Now for a wine pairing: Piroshki is a hearty, meaty dish with a robust, earthy mushroom gravy. A creamy mushroom soup is usually paired with an oaky chardonnay, but here the mushroom is served as a condiment. Then there’s that wonderful, chewy crust made with sour cream, which seems to me to be a tough pairing, but I’m leaning once again toward chardonnay. However, it’s the seasoned beef filling that drives today’s choice. So, while a good compromise between these three flavors might normally be a pinot noir and would probably work very well, I’m going to bit bolder. With that in mind, I’m going to recommend in order of preference:

  1. A California Zinfandel
  2. Cabernet Franc
  3. An Argentine Malbec

A word about next week: This past Sunday I reran my Memorial Day article, but next Thursday is worthy of yet another commemoration. As such, I’ll be temporarily postponing a continuation of this series on the Baltic region. Instead, all next week starting Sunday I’ll be rerunning my six-part series on the D-Day Invasion of Normandy in recognition of the fact that next Thursday, the 6th of June, marks the 75th anniversary of this epic event.

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Fun Food Friday — Attempting to duplicate Katz’s pastrami


Pastrami closeup

Today I’m going to reveal my secret to duplicating (as best I can) the incredible pastrami that comes from the incomparable Katz’s Delicatessen. It’s not that difficult to do, and although I’ll be the first to admit Katz’s is still better, I believe this comes as close as you’re going to get short of a trip to New York City.

What you’ll need:

  • Good quality corned beef brisket (don’t skimp here; you get what you pay for)
  • The packets of pickling spices included with those briskets
  • Additional coriander
  • Additional black peppercorns

Pickling seasonings packed with briskets; additional coriander and black peppercorns

Start with a good corned beef

But before we work with the seasonings above, let’s prepare the corned beef briskets. Corned beef straight from the vacuum-sealed pack is rather salty, which is why you boil it. But you don’t want to boil a brisket that you’re going to smoke into pastrami, so forget that. Instead, soak your briskets in cold water for 24 to 48 hours, changing the water several times.

Soak in cold water

Now that the brisket is soaking, let’s get back to those spices. Using a mortar and pestle, or if you don’t have the patience, a spice grinder, crush together the pickling seasonings that came with the brisket along with additional black peppercorns and coriander to pad out the amount of seasoning available.

Mix spices into mortar

Crush spices with pestle or in a spice grinder

Now rub vigorously the spices into the corned beef briskets. Putting a little oil onto the meat while your doing this won’t hurt, either, but it’s not absolutely necessary. Wrap tightly the briskets in plastic wrap and refrigerate overnight.

Rub seasoning into meat; wrap and refrigerate

The next day load up the smoker. Make sure to keep up your water levels to prevent the briskets from drying. Maintain a temperature of 225°F/110°C. What wood? Whatever you like. I used hickory, and that seemed to work just fine. I suspect apple, cherry, or even pecan would also work well. Keep up the smoke for at least three hours into the process, after which you can concentrate on just maintaining water levels.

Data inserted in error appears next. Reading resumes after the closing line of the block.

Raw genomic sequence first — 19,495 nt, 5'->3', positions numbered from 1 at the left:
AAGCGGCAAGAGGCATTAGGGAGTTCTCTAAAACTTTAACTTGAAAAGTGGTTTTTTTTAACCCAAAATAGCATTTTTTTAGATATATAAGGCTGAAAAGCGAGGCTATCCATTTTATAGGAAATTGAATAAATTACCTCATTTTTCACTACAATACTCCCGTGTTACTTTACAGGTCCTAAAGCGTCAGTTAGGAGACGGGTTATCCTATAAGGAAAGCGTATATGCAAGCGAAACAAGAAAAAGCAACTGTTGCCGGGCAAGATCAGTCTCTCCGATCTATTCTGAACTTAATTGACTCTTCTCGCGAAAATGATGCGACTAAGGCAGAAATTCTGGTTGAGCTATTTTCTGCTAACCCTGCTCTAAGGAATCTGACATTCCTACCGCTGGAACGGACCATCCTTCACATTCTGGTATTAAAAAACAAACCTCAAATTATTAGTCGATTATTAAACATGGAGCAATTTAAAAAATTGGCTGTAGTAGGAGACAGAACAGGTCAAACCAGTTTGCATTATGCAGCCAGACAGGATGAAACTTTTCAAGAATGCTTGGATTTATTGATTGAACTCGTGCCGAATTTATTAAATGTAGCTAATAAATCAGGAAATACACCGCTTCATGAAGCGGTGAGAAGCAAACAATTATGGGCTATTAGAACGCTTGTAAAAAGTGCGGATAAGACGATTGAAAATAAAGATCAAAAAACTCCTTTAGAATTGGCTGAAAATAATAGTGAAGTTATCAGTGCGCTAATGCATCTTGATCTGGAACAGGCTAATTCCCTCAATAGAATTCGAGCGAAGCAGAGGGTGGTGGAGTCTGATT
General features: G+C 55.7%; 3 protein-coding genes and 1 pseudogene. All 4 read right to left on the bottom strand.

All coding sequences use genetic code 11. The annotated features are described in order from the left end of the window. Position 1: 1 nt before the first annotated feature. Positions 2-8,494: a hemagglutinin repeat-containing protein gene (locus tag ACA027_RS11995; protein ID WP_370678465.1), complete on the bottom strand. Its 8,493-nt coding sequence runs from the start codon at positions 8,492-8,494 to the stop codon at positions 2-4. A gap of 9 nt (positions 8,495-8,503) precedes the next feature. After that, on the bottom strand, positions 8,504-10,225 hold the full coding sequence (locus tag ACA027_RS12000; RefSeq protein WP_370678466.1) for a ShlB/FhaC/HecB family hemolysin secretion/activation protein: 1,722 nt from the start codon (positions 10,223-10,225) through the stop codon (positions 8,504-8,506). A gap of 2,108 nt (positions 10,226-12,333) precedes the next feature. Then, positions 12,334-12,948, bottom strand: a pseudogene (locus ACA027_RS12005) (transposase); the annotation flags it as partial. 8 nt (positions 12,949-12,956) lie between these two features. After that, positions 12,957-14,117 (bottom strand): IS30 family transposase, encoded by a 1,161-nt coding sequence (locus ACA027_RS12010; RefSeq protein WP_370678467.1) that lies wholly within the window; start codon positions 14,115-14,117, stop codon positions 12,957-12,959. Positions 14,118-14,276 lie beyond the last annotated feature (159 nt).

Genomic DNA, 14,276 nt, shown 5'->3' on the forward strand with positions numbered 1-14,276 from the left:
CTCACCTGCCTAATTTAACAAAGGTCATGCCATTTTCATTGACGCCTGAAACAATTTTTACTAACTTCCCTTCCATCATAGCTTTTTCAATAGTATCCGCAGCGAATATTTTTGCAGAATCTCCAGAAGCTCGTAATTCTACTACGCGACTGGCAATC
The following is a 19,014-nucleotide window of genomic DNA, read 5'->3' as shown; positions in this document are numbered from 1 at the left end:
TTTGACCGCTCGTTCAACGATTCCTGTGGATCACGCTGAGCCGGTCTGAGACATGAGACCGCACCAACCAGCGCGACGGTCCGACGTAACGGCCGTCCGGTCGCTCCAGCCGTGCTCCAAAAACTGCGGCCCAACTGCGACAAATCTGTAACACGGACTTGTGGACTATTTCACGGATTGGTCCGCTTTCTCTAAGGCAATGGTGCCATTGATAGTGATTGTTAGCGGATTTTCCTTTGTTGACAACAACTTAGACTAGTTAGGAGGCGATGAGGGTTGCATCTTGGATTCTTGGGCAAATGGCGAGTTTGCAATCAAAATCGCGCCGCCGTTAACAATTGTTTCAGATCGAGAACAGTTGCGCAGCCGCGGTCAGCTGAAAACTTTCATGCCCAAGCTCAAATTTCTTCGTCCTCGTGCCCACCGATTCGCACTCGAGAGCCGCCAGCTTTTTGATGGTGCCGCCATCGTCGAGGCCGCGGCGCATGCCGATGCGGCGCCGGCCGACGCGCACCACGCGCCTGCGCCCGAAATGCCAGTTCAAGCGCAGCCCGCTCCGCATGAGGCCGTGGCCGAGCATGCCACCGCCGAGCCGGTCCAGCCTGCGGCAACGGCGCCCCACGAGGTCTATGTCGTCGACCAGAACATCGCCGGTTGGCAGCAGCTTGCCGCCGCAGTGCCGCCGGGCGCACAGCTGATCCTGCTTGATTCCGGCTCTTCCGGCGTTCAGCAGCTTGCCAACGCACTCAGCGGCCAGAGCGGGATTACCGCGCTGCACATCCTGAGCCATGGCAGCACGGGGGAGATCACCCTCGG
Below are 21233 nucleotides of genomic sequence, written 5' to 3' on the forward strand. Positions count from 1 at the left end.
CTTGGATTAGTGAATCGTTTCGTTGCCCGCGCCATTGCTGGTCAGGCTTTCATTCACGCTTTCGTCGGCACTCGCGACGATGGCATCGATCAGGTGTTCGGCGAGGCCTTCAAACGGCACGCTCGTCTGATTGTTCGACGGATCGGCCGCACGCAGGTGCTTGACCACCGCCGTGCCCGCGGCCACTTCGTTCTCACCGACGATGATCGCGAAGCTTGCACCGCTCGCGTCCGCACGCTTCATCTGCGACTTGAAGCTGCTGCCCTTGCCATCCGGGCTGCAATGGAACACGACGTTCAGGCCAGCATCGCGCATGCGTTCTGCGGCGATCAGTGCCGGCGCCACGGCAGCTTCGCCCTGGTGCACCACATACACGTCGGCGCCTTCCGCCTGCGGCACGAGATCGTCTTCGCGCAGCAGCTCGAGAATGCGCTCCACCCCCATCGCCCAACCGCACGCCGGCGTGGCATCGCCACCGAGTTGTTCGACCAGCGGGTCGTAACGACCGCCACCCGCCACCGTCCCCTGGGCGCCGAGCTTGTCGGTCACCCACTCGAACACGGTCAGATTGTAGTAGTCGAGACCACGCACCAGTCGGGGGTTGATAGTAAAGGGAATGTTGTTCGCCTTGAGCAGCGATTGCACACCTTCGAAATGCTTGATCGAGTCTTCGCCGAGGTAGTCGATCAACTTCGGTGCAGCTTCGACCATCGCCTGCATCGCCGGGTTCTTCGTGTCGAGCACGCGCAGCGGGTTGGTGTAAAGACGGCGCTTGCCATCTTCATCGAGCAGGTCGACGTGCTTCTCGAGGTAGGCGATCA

Loading up the smoker

Now smoke the briskets for at least six hours. When they’re ready to pull out of the smoker they should look something like this:

Six or so hours later

But you’re not done yet! If you’re having the pastrami the next day, allow the briskets to cool and then wrap tightly with plastic wrap and put them in the refrigerator. If you hunger for this for dinner, continue to the next step (which you would instead do the next day if you decided to wait). That next step is to place your briskets onto a rack over a roasting pan, and to place water into the pan below the level of the meat.

Place briskets on a rack over a roasting pan; add water to pan

Tent heavy duty aluminum foil over the roasting pan and rack, making sure that the foil does not come into contact with the meat. Wrap tightly the foil around the edges so as to trap steam from the water in the pan.

Tent tightly with foil and steam in the oven

Steam the smoked briskets in the oven between 250°F/120°C and 275°F/135°C for two to three hours — thicker steams longer; thinner steams less. Take the briskets out of the oven, keeping the meat, rack, and pan tightly wrapped. Allow to cool gradually for at least 30 minutes or so. Remove the foil while taking care to avoid steam burns! Now slice the brisket and thinly as you can.

Slice thinly

Get a nice Jewish rye bread, some mustard, and a good quality Emmenthaler cheese (that’s what we call Swiss with holes), and build your sandwich!

Serve on rye with a good imported Emmenthaler (Swiss cheese)

Normally, this is the point where I give a wine pairing. But, hey, we’re talking pastrami here. That calls for a light ale! If I absolutely had to pair a wine with pastrami, however, I believe I would lean toward a lighter, fruitier red. Here I’m thinking pinot noir, petite syrah, sangiovese/chianti, perhaps even a tempranillo. If I wanted something a bit more robust to compliment the smoke flavor, I might try a zinfandel, but a shiraz would probably be a grape too far.